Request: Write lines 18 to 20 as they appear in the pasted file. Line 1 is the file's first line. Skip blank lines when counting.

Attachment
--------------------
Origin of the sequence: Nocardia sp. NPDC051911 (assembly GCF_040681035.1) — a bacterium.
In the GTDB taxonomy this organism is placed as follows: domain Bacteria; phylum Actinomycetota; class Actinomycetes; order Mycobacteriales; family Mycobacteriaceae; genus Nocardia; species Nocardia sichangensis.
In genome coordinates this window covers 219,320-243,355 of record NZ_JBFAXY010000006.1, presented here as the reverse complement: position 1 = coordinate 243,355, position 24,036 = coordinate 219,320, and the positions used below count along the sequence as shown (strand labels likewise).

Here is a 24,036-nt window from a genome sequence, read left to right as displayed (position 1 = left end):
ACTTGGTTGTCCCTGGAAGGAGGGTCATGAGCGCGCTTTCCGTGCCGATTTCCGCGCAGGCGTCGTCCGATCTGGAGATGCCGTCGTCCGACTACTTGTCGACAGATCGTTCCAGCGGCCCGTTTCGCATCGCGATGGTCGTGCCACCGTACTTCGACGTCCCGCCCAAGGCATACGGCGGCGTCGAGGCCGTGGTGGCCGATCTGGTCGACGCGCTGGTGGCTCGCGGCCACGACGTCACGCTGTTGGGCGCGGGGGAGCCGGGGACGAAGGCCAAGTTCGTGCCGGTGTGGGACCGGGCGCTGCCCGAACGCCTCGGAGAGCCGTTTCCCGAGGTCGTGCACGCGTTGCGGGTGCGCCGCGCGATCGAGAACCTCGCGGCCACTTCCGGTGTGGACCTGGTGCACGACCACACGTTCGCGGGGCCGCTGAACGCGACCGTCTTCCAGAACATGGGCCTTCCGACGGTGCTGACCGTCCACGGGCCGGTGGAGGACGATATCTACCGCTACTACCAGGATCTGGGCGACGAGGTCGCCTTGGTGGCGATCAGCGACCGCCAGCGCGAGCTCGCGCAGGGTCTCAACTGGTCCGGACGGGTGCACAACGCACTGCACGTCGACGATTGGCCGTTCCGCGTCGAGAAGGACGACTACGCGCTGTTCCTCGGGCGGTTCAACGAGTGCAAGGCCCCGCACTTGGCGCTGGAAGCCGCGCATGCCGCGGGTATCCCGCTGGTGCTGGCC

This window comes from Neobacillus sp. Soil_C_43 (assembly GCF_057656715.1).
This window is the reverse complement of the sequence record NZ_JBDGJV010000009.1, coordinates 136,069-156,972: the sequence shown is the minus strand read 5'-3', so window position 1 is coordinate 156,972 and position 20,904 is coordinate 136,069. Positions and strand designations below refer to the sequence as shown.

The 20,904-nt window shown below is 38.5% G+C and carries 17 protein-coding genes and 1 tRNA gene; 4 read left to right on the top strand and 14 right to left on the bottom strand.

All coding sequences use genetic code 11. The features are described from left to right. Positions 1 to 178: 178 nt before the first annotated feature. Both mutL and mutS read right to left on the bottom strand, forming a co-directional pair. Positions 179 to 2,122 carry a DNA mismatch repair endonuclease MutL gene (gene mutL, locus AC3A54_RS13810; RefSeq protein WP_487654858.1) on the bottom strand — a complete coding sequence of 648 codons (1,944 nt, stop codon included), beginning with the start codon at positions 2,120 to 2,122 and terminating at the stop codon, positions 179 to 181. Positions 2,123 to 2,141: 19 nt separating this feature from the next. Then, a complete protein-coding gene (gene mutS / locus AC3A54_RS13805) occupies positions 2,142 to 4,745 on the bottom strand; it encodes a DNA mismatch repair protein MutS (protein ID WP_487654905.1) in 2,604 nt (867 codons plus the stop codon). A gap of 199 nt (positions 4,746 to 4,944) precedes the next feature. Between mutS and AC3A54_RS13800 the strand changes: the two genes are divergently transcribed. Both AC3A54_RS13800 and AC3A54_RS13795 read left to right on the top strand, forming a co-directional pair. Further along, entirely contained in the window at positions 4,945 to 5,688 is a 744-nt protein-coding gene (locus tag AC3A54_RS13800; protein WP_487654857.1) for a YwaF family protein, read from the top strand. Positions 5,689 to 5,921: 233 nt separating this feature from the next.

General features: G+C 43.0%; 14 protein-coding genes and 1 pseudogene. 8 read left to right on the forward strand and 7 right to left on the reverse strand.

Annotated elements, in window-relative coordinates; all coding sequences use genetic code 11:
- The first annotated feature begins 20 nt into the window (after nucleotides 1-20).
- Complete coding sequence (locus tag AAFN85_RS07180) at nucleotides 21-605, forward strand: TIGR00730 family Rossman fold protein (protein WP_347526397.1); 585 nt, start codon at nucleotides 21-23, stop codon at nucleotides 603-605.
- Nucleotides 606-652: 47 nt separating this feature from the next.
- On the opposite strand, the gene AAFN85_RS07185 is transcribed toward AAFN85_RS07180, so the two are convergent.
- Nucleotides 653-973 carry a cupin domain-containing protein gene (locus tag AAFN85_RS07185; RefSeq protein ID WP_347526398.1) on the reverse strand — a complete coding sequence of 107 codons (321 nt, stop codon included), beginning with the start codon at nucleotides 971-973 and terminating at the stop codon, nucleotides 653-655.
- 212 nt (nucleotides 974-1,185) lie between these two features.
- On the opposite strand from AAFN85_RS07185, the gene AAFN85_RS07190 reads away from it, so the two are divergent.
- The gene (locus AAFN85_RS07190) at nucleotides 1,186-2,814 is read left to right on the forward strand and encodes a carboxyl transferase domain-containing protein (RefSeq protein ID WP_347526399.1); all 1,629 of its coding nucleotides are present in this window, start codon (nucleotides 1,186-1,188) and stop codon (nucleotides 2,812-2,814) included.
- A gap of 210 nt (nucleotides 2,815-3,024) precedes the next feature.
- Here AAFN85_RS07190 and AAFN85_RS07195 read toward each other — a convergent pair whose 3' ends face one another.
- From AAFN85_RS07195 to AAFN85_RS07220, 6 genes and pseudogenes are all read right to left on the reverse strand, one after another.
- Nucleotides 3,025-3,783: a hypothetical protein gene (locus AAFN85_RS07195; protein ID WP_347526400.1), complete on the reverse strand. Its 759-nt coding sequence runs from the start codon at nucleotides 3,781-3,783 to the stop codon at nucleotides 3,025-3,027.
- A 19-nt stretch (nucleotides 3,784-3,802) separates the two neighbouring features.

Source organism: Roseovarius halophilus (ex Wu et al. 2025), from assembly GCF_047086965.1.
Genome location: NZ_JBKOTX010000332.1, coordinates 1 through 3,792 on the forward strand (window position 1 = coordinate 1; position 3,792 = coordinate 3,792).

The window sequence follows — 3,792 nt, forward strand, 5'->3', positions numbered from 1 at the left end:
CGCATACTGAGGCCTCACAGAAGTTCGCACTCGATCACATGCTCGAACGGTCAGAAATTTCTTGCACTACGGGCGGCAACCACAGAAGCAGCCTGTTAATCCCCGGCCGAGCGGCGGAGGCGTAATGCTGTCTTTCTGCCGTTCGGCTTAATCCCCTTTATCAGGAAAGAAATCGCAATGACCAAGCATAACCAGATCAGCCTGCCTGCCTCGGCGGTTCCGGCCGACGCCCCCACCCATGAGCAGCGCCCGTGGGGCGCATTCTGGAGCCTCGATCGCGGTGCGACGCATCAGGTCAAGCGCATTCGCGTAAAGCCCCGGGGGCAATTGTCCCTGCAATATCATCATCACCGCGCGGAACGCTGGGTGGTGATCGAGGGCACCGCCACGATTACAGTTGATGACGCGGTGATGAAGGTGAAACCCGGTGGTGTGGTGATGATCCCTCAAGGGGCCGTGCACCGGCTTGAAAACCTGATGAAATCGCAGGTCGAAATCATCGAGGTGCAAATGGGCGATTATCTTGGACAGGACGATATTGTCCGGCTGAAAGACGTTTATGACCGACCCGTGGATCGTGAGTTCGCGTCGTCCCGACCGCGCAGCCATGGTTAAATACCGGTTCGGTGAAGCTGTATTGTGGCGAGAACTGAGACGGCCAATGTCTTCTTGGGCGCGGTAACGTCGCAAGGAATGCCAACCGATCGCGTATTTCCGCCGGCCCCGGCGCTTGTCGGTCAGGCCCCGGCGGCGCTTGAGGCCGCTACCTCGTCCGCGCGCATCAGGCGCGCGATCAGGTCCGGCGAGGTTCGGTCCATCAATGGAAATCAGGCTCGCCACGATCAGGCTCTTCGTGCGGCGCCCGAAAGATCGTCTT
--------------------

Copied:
- On the opposite strand from AAFN85_RS07185, the gene AAFN85_RS07190 reads away from it, so the two are divergent.
- The gene (locus AAFN85_RS07190) at nucleotides 1,186-2,814 is read left to right on the forward strand and encodes a carboxyl transferase domain-containing protein (RefSeq protein ID WP_347526399.1); all 1,629 of its coding nucleotides are present in this window, start codon (nucleotides 1,186-1,188) and stop codon (nucleotides 2,812-2,814) included.
- A gap of 210 nt (nucleotides 2,815-3,024) precedes the next feature.